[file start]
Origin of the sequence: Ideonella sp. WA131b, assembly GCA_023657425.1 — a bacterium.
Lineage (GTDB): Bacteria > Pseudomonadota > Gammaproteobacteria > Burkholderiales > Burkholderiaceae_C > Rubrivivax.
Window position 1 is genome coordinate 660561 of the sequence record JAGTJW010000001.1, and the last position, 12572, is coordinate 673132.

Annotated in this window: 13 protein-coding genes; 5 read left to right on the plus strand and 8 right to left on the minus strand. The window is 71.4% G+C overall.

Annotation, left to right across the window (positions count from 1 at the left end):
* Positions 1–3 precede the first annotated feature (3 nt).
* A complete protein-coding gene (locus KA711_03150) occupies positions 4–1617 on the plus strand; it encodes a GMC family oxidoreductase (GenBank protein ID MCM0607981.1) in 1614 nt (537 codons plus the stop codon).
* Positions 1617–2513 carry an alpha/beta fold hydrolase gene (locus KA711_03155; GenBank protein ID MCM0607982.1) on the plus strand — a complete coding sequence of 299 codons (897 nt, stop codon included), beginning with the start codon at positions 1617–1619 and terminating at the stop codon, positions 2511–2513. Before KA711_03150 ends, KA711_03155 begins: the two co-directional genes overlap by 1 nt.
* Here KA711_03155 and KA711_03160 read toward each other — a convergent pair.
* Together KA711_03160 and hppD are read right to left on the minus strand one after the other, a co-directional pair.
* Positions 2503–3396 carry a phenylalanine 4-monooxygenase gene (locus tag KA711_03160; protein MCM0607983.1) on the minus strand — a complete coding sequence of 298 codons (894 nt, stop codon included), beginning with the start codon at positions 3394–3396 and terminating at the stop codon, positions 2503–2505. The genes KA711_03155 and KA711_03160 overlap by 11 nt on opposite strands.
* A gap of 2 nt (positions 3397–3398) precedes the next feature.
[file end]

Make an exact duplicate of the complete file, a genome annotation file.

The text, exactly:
Origin of the sequence: Ideonella sp. WA131b, assembly GCA_023657425.1 — a bacterium.
Lineage (GTDB): Bacteria > Pseudomonadota > Gammaproteobacteria > Burkholderiales > Burkholderiaceae_C > Rubrivivax.
Window position 1 is genome coordinate 660561 of the sequence record JAGTJW010000001.1, and the last position, 12572, is coordinate 673132.

Annotated in this window: 13 protein-coding genes; 5 read left to right on the plus strand and 8 right to left on the minus strand. The window is 71.4% G+C overall.

Annotation, left to right across the window (positions count from 1 at the left end):
* Positions 1–3 precede the first annotated feature (3 nt).
* A complete protein-coding gene (locus KA711_03150) occupies positions 4–1617 on the plus strand; it encodes a GMC family oxidoreductase (GenBank protein ID MCM0607981.1) in 1614 nt (537 codons plus the stop codon).
* Positions 1617–2513 carry an alpha/beta fold hydrolase gene (locus KA711_03155; GenBank protein ID MCM0607982.1) on the plus strand — a complete coding sequence of 299 codons (897 nt, stop codon included), beginning with the start codon at positions 1617–1619 and terminating at the stop codon, positions 2511–2513. Before KA711_03150 ends, KA711_03155 begins: the two co-directional genes overlap by 1 nt.
* Here KA711_03155 and KA711_03160 read toward each other — a convergent pair.
* Together KA711_03160 and hppD are read right to left on the minus strand one after the other, a co-directional pair.
* Positions 2503–3396 carry a phenylalanine 4-monooxygenase gene (locus tag KA711_03160; protein MCM0607983.1) on the minus strand — a complete coding sequence of 298 codons (894 nt, stop codon included), beginning with the start codon at positions 3394–3396 and terminating at the stop codon, positions 2503–2505. The genes KA711_03155 and KA711_03160 overlap by 11 nt on opposite strands.
* A gap of 2 nt (positions 3397–3398) precedes the next feature.